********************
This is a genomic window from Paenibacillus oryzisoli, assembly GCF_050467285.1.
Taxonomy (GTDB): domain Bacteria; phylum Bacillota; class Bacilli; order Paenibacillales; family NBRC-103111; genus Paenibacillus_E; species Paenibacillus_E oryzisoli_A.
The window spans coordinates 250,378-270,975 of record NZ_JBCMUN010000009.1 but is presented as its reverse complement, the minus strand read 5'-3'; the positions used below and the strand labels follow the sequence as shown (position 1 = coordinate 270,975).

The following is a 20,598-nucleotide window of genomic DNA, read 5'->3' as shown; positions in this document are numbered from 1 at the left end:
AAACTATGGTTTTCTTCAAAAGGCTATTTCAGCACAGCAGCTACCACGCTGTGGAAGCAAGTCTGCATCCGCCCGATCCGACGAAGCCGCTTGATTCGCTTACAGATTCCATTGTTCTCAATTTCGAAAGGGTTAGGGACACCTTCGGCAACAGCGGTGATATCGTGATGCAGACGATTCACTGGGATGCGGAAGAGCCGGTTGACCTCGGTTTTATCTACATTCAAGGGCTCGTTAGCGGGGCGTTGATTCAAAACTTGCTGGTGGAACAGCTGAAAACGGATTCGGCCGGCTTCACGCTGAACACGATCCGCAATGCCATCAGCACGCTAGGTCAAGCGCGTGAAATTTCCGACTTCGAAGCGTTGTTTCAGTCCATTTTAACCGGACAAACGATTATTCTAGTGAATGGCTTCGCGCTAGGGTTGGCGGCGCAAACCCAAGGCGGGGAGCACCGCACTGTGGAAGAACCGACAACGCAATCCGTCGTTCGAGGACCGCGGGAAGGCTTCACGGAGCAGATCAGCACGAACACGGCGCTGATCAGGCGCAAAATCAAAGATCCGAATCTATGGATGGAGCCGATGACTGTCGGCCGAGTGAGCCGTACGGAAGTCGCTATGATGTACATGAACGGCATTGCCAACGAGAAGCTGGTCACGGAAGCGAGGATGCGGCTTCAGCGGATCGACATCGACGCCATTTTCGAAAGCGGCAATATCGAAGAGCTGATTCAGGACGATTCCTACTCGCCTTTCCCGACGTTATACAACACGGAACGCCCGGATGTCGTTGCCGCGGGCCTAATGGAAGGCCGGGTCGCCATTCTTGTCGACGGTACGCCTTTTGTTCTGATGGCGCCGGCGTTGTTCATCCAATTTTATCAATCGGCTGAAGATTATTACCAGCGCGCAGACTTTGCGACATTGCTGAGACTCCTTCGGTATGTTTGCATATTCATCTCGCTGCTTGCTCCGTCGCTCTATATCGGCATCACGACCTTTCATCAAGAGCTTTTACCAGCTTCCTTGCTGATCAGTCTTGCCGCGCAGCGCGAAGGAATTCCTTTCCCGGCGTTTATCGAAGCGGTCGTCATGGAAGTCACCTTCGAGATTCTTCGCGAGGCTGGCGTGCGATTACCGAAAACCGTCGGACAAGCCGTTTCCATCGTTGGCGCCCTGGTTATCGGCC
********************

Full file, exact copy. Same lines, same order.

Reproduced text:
This is a genomic window from Paenibacillus oryzisoli, assembly GCF_050467285.1.
Taxonomy (GTDB): domain Bacteria; phylum Bacillota; class Bacilli; order Paenibacillales; family NBRC-103111; genus Paenibacillus_E; species Paenibacillus_E oryzisoli_A.
The window spans coordinates 250,378-270,975 of record NZ_JBCMUN010000009.1 but is presented as its reverse complement, the minus strand read 5'-3'; the positions used below and the strand labels follow the sequence as shown (position 1 = coordinate 270,975).

The following is a 20,598-nucleotide window of genomic DNA, read 5'->3' as shown; positions in this document are numbered from 1 at the left end:
AAACTATGGTTTTCTTCAAAAGGCTATTTCAGCACAGCAGCTACCACGCTGTGGAAGCAAGTCTGCATCCGCCCGATCCGACGAAGCCGCTTGATTCGCTTACAGATTCCATTGTTCTCAATTTCGAAAGGGTTAGGGACACCTTCGGCAACAGCGGTGATATCGTGATGCAGACGATTCACTGGGATGCGGAAGAGCCGGTTGACCTCGGTTTTATCTACATTCAAGGGCTCGTTAGCGGGGCGTTGATTCAAAACTTGCTGGTGGAACAGCTGAAAACGGATTCGGCCGGCTTCACGCTGAACACGATCCGCAATGCCATCAGCACGCTAGGTCAAGCGCGTGAAATTTCCGACTTCGAAGCGTTGTTTCAGTCCATTTTAACCGGACAAACGATTATTCTAGTGAATGGCTTCGCGCTAGGGTTGGCGGCGCAAACCCAAGGCGGGGAGCACCGCACTGTGGAAGAACCGACAACGCAATCCGTCGTTCGAGGACCGCGGGAAGGCTTCACGGAGCAGATCAGCACGAACACGGCGCTGATCAGGCGCAAAATCAAAGATCCGAATCTATGGATGGAGCCGATGACTGTCGGCCGAGTGAGCCGTACGGAAGTCGCTATGATGTACATGAACGGCATTGCCAACGAGAAGCTGGTCACGGAAGCGAGGATGCGGCTTCAGCGGATCGACATCGACGCCATTTTCGAAAGCGGCAATATCGAAGAGCTGATTCAGGACGATTCCTACTCGCCTTTCCCGACGTTATACAACACGGAACGCCCGGATGTCGTTGCCGCGGGCCTAATGGAAGGCCGGGTCGCCATTCTTGTCGACGGTACGCCTTTTGTTCTGATGGCGCCGGCGTTGTTCATCCAATTTTATCAATCGGCTGAAGATTATTACCAGCGCGCAGACTTTGCGACATTGCTGAGACTCCTTCGGTATGTTTGCATATTCATCTCGCTGCTTGCTCCGTCGCTCTATATCGGCATCACGACCTTTCATCAAGAGCTTTTACCAGCTTCCTTGCTGATCAGTCTTGCCGCGCAGCGCGAAGGAATTCCTTTCCCGGCGTTTATCGAAGCGGTCGTCATGGAAGTCACCTTCGAGATTCTTCGCGAGGCTGGCGTGCGATTACCGAAAACCGTCGGACAAGCCGTTTCCATCGTTGGCGCCCTGGTTATCGGCC